We did see some other signs of wildlife. Along the banks were small mudslides where it looked like animals were trying to get to the river. There were obvious claw/paw marks, but none clear enough for us to identify.
Cedar Creek crosses several trails in the national park. We paddled under the bridge for the Weston Lake trail, and spotted a few people on the same trail as it runs along the creek banks. For the most part, though, we had the place to ourselves. We never saw any other paddlers along our stretch of the creek.
The “Three Minute Rule” for paddlers goes like this…
For any given paddling trip, when you stop for lunch along a river, there will be a much better spot three minutes downstream, after you have already finished your lunch.
That was the case on our Edisto trip back in June, and it was the case this time, too. The problem is that if you keep that rule in mind while looking for a lunch spot, you keep going further along, and lunch keeps getting pushed back. We finally decided on a spot that had fairly muddy river access, but led up to a dry little ridge with logs where we could sit and rest from being on the river.
Sure enough, just about three minutes paddle time from where we were a channel opened off to the left. We pushed our way through the cypress knees into an area that open up into Wise Lake. This was Bob’s favorite part of the trip, and it looked like a good destination and turn-around point. We paddled the length of the lake to its swampy headwaters and just floated for a bit in the shade of the trees. We crossed back to the creek proper, and continued upstream to the bridge that crosses over to Wise Lake and heads back to the park visitor center. It was time to head back downstream.
The current did help out as we paddled along, but not as much as we might have hoped. We couldn’t just float along aimlessly at a good clip. If we wanted to get back in a timely fashion, we still had to paddle. Even with the current helping a bit, it was tiring. Landmarks I had seen along the way were not coming up quite as fast as I would have hoped. We also got a bit sloppier, and started running into more snags and things as we got tired. Eventually, though, we made it back to Cedar Creek Road. There was one other canoe pulling out. These folks had paddled downstream on the creek first, and were the only other paddlers we saw all day.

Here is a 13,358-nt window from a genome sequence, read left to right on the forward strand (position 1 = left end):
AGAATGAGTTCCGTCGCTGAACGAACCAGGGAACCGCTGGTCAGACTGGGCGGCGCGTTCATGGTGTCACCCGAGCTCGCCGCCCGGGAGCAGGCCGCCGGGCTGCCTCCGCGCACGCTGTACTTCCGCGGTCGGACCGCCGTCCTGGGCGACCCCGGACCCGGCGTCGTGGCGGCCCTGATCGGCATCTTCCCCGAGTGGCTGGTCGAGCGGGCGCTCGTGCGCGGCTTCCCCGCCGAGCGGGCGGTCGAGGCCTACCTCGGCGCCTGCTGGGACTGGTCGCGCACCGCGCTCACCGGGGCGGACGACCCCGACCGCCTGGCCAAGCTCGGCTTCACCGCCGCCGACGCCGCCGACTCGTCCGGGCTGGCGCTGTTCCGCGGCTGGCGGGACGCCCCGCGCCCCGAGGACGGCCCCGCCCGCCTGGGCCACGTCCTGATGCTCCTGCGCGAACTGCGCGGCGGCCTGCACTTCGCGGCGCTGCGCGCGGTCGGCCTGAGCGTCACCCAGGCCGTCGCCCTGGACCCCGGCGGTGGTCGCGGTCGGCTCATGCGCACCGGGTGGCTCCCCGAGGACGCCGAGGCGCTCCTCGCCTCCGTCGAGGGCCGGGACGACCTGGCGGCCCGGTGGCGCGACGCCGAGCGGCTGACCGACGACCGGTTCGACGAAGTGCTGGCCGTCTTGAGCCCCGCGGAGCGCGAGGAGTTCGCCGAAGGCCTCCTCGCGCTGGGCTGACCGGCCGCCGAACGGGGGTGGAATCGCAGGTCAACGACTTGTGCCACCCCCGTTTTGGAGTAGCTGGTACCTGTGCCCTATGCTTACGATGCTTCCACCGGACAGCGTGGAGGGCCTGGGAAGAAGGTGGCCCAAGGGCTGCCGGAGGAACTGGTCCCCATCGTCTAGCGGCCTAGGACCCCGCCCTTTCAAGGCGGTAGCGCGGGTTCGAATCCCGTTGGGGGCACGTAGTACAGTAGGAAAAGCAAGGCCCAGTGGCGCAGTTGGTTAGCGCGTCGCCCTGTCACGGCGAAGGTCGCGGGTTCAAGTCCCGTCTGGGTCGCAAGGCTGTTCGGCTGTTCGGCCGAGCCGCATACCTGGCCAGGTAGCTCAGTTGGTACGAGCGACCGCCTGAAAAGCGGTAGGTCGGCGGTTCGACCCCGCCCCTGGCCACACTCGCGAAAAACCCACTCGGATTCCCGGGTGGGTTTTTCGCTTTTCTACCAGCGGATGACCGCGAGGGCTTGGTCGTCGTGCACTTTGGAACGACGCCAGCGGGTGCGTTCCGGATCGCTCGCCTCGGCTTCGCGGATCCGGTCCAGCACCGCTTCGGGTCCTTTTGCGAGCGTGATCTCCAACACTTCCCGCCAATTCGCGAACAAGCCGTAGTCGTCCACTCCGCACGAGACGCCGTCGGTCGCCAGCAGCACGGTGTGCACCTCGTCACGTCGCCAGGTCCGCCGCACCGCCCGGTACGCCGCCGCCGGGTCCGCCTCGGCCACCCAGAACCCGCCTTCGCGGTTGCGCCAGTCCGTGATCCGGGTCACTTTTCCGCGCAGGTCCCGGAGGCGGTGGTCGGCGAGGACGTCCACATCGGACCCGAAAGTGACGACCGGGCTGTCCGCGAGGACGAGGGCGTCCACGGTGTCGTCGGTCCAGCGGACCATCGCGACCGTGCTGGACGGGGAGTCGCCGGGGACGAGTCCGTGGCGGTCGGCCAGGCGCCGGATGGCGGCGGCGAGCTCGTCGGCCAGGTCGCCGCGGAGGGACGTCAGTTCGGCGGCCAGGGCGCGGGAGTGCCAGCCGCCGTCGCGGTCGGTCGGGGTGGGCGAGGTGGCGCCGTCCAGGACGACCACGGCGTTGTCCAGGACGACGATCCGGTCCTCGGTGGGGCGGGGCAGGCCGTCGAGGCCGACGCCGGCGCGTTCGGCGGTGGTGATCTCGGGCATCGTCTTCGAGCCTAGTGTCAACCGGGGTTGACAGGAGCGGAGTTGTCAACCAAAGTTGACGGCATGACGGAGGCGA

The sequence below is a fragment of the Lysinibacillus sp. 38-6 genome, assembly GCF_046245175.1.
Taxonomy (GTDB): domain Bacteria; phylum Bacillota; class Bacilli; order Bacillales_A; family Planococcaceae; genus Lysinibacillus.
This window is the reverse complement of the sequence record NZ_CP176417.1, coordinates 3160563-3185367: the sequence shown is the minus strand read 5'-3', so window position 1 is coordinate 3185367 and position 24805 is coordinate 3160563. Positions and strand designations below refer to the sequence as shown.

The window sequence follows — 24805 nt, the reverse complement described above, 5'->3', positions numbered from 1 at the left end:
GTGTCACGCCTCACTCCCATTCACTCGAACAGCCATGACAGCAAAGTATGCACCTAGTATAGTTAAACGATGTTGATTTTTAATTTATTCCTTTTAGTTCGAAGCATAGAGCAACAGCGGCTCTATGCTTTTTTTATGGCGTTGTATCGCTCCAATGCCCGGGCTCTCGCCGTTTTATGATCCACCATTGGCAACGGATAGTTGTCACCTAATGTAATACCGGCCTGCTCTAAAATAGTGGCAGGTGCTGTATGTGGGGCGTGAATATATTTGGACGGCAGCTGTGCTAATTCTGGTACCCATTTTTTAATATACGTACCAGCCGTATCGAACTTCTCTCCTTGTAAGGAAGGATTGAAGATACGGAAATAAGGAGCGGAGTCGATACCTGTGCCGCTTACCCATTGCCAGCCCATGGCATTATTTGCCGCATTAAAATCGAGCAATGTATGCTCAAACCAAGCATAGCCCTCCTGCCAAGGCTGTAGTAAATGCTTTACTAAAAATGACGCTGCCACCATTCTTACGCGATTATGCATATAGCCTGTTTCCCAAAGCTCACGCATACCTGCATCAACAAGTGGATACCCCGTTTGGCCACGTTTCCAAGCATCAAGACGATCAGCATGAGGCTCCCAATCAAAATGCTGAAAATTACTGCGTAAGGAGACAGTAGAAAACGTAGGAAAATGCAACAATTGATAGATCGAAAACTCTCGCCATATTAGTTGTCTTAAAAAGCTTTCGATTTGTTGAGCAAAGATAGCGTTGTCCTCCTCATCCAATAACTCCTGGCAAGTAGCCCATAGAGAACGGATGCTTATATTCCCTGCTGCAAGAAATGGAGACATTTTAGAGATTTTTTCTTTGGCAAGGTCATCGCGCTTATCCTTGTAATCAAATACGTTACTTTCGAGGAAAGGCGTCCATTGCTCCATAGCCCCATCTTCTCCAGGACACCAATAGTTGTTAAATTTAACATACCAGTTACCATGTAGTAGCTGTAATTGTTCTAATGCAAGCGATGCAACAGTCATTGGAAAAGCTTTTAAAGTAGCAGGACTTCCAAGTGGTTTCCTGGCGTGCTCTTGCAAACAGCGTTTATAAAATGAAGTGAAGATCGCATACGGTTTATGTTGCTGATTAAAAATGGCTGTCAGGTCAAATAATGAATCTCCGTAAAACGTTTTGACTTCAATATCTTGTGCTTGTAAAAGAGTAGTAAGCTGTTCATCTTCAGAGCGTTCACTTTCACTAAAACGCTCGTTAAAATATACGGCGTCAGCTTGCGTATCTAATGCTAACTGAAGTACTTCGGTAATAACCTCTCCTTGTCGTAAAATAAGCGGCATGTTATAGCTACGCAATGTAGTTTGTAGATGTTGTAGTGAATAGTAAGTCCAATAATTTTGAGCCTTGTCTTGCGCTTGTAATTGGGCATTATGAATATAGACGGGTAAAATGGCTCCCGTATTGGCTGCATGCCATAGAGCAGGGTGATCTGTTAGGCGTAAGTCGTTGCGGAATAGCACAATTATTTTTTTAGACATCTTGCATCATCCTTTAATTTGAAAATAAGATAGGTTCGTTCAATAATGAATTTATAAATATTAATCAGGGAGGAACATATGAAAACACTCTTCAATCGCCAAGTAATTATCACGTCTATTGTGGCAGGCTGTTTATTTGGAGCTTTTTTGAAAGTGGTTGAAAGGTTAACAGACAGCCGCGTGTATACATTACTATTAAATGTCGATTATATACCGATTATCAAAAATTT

Despite being tired, it was a good trip. We paddled nearly eight miles, and made it about half-way up to our originally planned put-in. Here’s the map of our travels…
My little camera did OK, but I wasn’t overly thrilled with some of the shots. As I had feared, it just can’t handle low-light situations under the trees. I was able to bring out some of the details with post-processing, but many of the shots I took have digital noise or came out blurry. The video clips were more pixellated than I would have liked, as well. I will have to make sure I’ve got another one of my cameras in a dry bag when I want to make sure I’ve got a good shot.
Still, it was a great trip, and I was glad my upstream-downstream strategy worked.